My name is Clayton Dean, and I have a problem: a barking problem that likes to devour socks (ever wonder where that one sock went?), pillows and randomly left out magazines. I have a dog. Truth be told he’s really more of a cross between a needy porcupine and a hungry bovine but without the table manners. His name is Trouble. No really. I’ll say that again: his name is Trouble. Over the coming months I’ll continue to recap his adventures in this column: The Trouble with Trouble.
Living in Northern Virginia, we’re blessed with a backyard that backs up to heavily wooded parkland. The park is a pastoral scene with big oak trees lining the banks of a creek that runs down to the Potomac. The park attracts lots of joggers, cyclists and various woodland animals, especially deer. Lots and lots of deer. They walk around like a bunch teenagers at the mall, trying to look disinterested while simultaneously acting like they own the place. And Trouble is extremely naïve when it comes to understanding which of his behaviors people, or beasts, find enchanting. So if Trouble sees them, he starts what can only be charitably described as a symphony of noise: low growling leading to higher pitched whining and rising to a crescendo of incessant barks. While I’ve always hoped that Trouble’s presence would frighten the deer off, they seem to understand that he is safely ensconced inside our house and that his noisy squeals are nothing but hollow doggy “bark-adocio.”
This pattern continued for months. He sat by the window whining to himself every time he saw deer. I suspect that he imagined himself out in the woods, running with the herd like a doggie Rudolph leading the other deer in frolic-y deer games. One evening as I was letting him out, Trouble sensed his opportunity and bolted from my grasp. It was as if he’d planned this escape for years and had lulled me into a false sense of security much like Andy Dufresne did to the warden at Shawshank. But Trouble’s escape wasn’t as refined as Andy’s. He looked ridiculous, with his tongue flopping and long ears akimbo, as he darted across the backyard, building up speed. As he barreled down the hill toward the deer, their reaction was similar to “Game of Thrones” characters when they’re invited to a wedding. They scattered, but Trouble got close to one who reared and pawed at the air.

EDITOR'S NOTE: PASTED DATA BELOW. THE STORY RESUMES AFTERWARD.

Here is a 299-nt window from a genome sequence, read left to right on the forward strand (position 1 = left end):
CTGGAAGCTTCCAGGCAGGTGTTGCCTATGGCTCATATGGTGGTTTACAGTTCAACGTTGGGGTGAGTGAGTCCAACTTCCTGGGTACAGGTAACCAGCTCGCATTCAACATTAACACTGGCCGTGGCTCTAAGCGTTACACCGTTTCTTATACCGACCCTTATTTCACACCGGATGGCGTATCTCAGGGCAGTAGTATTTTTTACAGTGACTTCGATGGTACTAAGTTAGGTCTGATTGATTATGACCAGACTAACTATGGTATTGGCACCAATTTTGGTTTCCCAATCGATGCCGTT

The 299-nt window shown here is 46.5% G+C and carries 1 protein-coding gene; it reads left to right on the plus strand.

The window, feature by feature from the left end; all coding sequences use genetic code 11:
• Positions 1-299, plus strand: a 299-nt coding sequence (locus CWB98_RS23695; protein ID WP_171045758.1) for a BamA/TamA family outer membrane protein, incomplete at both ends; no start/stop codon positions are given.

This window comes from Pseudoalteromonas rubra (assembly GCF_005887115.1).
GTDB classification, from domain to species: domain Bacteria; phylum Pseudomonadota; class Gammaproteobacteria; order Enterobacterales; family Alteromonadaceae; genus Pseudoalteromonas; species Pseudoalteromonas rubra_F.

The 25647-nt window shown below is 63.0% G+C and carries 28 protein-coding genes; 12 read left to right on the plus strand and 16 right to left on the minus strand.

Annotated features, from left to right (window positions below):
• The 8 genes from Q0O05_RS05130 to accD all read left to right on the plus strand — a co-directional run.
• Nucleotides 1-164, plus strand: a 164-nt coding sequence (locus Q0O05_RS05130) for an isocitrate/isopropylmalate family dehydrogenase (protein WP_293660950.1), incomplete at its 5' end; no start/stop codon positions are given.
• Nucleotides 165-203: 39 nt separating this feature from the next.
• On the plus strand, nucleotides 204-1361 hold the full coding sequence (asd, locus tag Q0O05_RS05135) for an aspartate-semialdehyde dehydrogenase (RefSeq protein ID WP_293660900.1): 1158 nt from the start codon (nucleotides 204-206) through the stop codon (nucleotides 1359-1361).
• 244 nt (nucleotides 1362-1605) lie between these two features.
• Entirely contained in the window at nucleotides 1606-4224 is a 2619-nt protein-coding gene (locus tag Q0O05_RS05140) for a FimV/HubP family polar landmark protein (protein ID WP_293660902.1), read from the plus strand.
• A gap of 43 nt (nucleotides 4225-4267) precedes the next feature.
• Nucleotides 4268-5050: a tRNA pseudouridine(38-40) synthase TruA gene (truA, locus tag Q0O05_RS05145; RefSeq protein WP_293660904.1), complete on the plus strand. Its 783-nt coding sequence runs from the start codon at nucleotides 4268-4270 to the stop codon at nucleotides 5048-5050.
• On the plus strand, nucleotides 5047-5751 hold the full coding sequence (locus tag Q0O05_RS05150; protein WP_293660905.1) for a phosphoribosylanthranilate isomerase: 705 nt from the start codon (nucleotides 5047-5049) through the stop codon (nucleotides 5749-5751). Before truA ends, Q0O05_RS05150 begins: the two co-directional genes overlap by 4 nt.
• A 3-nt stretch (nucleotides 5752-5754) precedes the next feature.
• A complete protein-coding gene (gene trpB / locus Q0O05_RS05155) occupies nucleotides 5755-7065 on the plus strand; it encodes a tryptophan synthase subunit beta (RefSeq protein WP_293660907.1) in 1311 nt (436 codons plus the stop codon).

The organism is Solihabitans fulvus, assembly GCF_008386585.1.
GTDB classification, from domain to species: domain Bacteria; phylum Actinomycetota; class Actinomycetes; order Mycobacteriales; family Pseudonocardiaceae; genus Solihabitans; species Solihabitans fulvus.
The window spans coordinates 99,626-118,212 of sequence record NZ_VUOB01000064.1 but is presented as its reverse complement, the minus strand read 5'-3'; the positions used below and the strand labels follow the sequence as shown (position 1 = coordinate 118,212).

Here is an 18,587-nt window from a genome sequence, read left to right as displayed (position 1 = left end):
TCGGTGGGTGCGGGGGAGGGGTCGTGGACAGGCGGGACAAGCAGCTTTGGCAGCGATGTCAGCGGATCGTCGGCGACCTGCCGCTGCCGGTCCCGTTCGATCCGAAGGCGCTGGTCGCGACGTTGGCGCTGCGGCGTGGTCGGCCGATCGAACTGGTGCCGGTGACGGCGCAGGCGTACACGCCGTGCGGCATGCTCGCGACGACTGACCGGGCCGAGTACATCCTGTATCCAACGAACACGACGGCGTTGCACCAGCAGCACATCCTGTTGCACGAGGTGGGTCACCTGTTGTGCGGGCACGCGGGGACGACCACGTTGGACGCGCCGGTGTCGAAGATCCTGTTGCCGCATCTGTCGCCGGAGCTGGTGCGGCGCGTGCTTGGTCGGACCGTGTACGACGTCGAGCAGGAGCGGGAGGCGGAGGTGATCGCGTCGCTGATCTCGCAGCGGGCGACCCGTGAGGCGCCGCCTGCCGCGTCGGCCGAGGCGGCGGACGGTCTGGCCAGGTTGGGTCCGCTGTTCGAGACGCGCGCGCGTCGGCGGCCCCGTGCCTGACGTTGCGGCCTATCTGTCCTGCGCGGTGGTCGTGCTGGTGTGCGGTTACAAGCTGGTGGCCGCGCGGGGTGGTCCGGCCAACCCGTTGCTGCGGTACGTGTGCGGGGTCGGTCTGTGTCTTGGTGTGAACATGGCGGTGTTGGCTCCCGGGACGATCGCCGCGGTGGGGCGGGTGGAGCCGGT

This stopped Trouble dead in his tracks. I was watching from atop my hill, hoping the last deer would bolt like the rest of his brethren and not batter Trouble senseless with his cloven hooves. But no. Instead the deer kind of bent over Trouble and started … sniffing. And Trouble reciprocated. He started sniffing around the deer, and then they sort of pranced around each other. Finally these two idiots, who should have been mortal enemies, started running around each other in circles, as if they were playing. Needless to say, it took some considerable doing to get Trouble back into the house and away from his new friend.
Even worse, now when the deer are in the backyard, Trouble’s once slightly annoying whimpers have turned into ear-splitting pleas. And the deer? The deer seem to know that the yard is a safe place. We have more deer than ever, all seeking to play with Trouble and confidently eating most of the foliage on my property while they wait for him to escape once again.